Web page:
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Instructional Videos

~~ Online Classes ~~
 
 Title_Card_Travel
Travel Sketching in Mixed Media – 50% off for Blog Readers!

These 2.5 hour courses are each divided into 7 short lessons you can watch at your own pace. You can ask me questions in a messaging window next to the video, and you’ll see all my responses – so everyone learns from each others questions and comments. As well, you can upload your artwork for community feedback. Once you’ve purchased a class you can watch as many times as you like, without limits. Plus the site works on all mobile devices. Hope to see you in the questions and comments!

TitleCard_Motion
Sketching People in Motion – 50% off for Blog Readers

 

~~ Video Demonstrations ~~

15Oct17_Artnet_TV_Birds_Square 15Oct17_Artnet_TV_Travel_Square 15Oct17_Artnet_TV_Panorama_Square 15Oct17_Artnet_TV_People_Square

In the summer of 2015 I did a small tour with the publisher of my book The Urban Sketcher. We made a series of 60-90 minute videos with me drawing on location and talking about my tools, techniques, and problem solving strategies.

You can subscribe to Artists Network.tv and watch all of them, as well as 400+ other artists for a flat monthly rate – or – they’re available on DVD or by Direct download.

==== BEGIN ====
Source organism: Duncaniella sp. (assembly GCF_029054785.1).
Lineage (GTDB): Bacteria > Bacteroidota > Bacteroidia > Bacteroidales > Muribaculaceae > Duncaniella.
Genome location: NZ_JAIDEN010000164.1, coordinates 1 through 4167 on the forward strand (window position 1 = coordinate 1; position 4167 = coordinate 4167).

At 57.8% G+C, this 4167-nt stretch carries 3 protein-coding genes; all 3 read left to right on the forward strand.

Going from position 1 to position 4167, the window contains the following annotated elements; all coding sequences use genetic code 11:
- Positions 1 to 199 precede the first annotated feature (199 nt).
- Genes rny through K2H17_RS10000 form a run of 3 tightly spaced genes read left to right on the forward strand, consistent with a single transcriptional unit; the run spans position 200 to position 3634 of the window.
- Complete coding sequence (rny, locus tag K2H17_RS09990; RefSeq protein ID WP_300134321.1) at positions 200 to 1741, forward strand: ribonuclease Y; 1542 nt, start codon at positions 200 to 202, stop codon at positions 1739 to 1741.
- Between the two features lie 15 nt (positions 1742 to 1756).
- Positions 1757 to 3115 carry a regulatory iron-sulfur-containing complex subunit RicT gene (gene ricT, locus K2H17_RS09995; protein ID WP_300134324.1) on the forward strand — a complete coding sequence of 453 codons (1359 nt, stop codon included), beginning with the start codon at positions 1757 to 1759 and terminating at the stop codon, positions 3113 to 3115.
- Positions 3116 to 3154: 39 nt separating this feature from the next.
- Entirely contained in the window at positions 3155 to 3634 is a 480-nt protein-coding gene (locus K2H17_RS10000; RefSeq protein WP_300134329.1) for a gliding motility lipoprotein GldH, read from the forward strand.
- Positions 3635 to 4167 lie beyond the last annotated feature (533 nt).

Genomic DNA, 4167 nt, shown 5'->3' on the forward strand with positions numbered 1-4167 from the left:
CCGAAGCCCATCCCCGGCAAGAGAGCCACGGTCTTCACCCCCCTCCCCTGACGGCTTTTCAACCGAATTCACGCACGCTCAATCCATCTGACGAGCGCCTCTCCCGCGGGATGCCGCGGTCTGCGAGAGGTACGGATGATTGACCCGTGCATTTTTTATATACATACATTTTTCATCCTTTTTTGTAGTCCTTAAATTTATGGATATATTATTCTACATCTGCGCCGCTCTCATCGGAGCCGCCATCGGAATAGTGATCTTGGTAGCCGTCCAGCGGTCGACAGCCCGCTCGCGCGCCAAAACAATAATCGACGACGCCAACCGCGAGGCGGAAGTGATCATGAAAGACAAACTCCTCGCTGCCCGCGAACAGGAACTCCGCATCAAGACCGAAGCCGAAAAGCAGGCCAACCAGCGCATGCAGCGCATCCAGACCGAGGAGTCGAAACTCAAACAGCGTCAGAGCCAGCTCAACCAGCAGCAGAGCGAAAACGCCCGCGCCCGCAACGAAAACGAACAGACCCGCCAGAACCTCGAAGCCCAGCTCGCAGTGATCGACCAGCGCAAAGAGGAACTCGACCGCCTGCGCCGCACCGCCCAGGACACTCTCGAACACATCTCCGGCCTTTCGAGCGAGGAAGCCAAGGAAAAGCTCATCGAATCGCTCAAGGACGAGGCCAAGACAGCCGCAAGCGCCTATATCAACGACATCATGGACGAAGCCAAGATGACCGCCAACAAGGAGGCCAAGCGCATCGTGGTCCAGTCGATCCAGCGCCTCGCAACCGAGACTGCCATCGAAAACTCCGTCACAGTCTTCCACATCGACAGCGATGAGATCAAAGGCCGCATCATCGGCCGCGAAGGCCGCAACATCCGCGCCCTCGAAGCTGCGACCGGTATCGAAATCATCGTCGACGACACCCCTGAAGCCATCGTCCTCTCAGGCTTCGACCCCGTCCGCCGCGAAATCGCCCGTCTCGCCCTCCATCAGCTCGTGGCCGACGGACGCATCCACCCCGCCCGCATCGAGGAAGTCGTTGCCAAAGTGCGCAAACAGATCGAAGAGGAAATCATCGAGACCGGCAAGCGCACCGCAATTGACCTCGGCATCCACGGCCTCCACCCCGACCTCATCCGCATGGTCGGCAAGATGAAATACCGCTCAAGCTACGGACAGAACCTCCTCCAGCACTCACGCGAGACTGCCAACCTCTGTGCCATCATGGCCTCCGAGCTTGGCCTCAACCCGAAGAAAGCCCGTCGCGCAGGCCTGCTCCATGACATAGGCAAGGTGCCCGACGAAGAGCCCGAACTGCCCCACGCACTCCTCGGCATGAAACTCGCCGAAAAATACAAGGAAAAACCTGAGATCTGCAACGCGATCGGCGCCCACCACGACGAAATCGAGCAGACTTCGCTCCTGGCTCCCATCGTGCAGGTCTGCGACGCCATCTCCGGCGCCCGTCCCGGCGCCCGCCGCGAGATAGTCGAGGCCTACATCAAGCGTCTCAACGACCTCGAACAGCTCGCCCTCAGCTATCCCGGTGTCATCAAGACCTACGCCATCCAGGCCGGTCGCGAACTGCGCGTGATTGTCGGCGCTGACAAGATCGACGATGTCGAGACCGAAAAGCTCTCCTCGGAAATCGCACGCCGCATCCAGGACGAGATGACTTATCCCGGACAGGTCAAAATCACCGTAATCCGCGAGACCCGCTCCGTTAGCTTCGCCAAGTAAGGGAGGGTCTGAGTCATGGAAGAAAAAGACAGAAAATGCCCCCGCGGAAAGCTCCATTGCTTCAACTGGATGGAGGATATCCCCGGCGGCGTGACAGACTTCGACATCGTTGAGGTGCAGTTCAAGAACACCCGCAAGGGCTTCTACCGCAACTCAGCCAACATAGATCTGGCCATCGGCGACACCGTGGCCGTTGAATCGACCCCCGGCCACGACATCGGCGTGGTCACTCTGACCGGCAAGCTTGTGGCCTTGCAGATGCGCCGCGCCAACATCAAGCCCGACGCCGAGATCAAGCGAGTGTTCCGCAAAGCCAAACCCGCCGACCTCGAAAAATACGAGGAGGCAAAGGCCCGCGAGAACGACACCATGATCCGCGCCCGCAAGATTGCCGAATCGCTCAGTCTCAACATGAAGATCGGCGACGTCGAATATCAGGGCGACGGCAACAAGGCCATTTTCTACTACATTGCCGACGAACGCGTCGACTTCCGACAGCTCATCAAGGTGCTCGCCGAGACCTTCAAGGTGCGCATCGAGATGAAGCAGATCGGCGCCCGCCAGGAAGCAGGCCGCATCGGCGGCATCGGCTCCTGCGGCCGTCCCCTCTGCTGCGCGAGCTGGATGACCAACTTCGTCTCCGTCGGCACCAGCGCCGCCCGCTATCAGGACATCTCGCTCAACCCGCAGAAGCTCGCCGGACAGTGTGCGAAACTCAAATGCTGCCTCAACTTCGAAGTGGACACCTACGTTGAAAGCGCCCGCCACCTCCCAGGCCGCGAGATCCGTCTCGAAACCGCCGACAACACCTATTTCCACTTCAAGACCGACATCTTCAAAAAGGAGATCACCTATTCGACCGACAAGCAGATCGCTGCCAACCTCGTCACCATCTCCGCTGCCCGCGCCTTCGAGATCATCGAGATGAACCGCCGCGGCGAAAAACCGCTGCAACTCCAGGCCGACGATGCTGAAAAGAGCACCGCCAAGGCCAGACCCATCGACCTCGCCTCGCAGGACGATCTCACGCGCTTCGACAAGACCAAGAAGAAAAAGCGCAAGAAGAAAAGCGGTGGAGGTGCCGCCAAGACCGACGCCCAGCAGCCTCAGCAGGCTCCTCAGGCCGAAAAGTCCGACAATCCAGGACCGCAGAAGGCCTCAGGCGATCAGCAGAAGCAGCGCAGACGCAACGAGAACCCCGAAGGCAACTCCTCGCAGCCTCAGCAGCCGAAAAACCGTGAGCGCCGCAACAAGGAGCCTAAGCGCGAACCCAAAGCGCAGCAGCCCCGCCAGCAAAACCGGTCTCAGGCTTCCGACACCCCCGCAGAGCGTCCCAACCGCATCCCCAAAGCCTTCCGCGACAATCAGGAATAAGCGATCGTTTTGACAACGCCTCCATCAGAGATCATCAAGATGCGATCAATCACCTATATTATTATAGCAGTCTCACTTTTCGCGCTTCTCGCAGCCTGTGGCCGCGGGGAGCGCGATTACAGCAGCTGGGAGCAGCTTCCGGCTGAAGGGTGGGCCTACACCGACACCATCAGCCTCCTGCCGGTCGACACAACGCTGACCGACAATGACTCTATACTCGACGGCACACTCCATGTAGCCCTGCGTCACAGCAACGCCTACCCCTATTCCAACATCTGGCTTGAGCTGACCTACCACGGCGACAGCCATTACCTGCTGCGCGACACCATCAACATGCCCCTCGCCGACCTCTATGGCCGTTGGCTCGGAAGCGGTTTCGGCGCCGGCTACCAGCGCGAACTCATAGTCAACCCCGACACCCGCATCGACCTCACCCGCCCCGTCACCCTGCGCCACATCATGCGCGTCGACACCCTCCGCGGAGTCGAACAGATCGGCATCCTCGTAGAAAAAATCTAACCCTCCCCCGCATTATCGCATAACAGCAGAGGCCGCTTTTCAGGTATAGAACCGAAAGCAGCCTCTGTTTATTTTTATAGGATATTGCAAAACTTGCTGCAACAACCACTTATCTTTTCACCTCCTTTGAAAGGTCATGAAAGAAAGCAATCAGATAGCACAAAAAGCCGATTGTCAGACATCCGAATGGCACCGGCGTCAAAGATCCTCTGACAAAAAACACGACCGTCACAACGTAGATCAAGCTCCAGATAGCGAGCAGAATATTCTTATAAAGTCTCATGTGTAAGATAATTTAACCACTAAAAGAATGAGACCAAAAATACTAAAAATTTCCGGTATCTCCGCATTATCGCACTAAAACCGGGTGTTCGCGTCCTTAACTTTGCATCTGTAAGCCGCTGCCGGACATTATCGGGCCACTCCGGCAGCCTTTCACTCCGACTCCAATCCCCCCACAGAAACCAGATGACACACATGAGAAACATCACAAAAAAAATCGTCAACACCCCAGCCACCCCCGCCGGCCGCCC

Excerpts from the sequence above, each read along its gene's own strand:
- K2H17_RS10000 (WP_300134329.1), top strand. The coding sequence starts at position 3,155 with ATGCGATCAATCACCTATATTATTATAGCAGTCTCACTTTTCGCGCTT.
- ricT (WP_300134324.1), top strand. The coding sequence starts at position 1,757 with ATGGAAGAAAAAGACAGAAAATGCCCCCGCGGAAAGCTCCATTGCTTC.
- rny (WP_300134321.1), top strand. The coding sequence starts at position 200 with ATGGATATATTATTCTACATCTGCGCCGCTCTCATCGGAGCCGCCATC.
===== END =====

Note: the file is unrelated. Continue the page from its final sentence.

I hope you’ll enjoy this chance to sit over my shoulder and watch as I draw.

~~ Other Urban Sketchers Online Classes – 25% off~~

Over the years as a correspondent for UrbanSketchers.org I’ve had the chance to draw alongside hundreds of other sketchers around the world. Many of them professional artists and art instructors. Here’s  a selection of other Urban Sketchers correspondents that have classes on Craftsy.com.

Click through any of these links for a class description and video trailer – and we’ll share my instructor discount of 25% off for you, and an affilate link commision for me.

Craftsy_ShariBlaukopf  Craftsy_ShariBlaukopf02

Shari Blaukopf’s courses on sketchbook drawing and watercolor painting. Click over here for my full reviews of Sketching Landscapes and Sketching the City.

Craftsy_StephanieBower

craftsy_stephanei-bower_02

Stephanie Bower’s excellent primer on perspectives,  Great for beginners or experienced sketchers who need to refresh their discipline. Here’s my review of Perspective for Sketchers. I’ll have some details on Essentials of Sketching up soon.

Craftsy_MattBrehm

Matt Brehm’s sketching essentials. Perfect for beginners, emphasis on foundation skills.

Craftsy_PaulHeaston  Craftsy_PaulHeaston02

Craftsy_PaulHeason03